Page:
It is rainy season in Perú. A lot of people ask me what that means. To be honest with you, I am not quite sure myself. I have asked lots of locals, and have gotten just as many different answers as the people I have asked. So, for now, I can only go by my last month’s experience. IT RAINS. Well, it rains every day, or night. Really hard. It always stops though, and then it may be gray. Or the sun may come out. Really strong. What is the pattern? Who knows? All I know is that if you are trying to get crops to grow, the weather is perfect.
I was thinking about the rainy season yesterday as I spent the day in local communities, spreading a little holiday cheer. First, I stood in the rain for many hours, then, in the sun. Many people have also asked me “So, what’s the holiday season like where you are?” My answer…. “Pure.” If someone dropped you here from another planet, you would probably have little clue that this was any different than any other time of the year. No mall madness. No shopping frenzies. No credit card debt. In fact, it is really impossible to even use a credit card here. Well, there is really nothing to buy anyway. Now, if you travel to the big city of Cusco (2 hour drive by collectivo), there are some shops where you could buy things, if you wanted to. But living a simple life, here in Ollantaytambo, I cannot really imagine anything I would buy anyway. I mean, what do I really need that I don’t have? I really can’t think of anything. Ah….. well there is one thing that I did ask my husband for (and we’ll see if I get it when he arrives here tomorrow.) It is a thermometer. “Why?,” you ask. Well, there just are no thermometers here. Anywhere. I guess it doesn’t really matter what temperature it is, does it? I mean it just is what it is. The weather changes so frequently that you are either burning in the strong sun one minute, or shivering in your unheated room from the damp weather. Hot or cold. The bigger thing is if it’s raining or not. The locals find no need to put a number on it. Dress in layers. So, why do I want a thermometer, then? Well, the truth of the matter is that I still talk with a lot of people who do NOT live here. And they are always asking about the weather. So, as a courtesy to y’all, I would like to be able to quantify the “temperature” that it is here. But I digress.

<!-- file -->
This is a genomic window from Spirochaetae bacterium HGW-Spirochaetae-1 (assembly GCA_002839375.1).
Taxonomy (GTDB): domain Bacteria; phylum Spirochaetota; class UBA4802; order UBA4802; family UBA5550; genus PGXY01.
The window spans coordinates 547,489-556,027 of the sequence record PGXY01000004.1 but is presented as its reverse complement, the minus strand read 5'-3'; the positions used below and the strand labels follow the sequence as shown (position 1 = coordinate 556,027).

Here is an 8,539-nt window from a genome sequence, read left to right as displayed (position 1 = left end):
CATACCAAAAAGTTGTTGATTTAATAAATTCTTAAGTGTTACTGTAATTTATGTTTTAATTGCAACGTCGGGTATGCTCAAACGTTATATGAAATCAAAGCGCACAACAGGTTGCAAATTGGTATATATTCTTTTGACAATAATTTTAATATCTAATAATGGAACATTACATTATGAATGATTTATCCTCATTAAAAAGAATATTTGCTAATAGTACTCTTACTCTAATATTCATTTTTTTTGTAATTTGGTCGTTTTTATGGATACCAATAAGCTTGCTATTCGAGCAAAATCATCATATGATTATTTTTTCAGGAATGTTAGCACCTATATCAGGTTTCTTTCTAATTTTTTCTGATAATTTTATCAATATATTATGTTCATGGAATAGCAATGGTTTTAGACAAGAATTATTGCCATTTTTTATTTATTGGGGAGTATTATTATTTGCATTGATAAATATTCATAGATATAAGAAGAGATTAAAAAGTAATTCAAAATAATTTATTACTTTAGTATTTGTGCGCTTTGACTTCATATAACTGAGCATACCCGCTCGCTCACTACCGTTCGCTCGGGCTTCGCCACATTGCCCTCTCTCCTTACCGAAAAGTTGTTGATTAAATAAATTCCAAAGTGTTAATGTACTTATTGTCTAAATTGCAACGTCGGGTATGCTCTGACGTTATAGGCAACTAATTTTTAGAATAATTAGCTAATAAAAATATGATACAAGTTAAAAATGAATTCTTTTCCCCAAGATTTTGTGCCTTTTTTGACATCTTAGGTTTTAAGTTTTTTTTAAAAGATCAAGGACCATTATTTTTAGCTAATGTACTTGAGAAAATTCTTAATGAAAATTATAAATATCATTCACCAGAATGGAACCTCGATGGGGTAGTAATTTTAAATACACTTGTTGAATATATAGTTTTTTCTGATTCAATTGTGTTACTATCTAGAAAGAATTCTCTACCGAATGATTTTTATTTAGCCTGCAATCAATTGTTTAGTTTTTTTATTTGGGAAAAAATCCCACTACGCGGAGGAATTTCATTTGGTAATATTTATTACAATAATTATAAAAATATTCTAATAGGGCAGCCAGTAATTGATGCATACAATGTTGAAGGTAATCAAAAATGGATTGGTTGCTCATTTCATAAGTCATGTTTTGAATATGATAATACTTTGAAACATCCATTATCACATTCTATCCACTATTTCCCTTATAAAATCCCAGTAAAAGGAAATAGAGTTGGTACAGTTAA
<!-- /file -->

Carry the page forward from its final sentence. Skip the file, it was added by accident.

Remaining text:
Back to the season at hand. It is Christmas Eve. A small nativity scene was put up in our main Plaza, just a few days ago. Very nice and simple, it is decorated with all natural mosses and plant things from the jungle. People here in town will celebrate with their families. They may go to Church, and will definitely have a big meal and lots of chicha and beer. Perú is predominately a “Catholic” country, as it was conquered by the Spaniards. They built many churches and cathedrals on top of the native Incan places of worship. Peruvians have adapted the Catholic religion, incorporating their own traditional belief system. It is truly a syncretic religion. So, although they may attend Church, many still have their own polytheistic worship which dates back to their Incan culture. The Peruvian Constitution states that there is freedom of religion, but the law mandates that all schools, public and private, impart religious education as part of the curriculum throughout the education process. So, if kids go to school, they are taught Catholicism. But I believe that privately, in homes, a combination of religions, or a syncretic religion is practiced.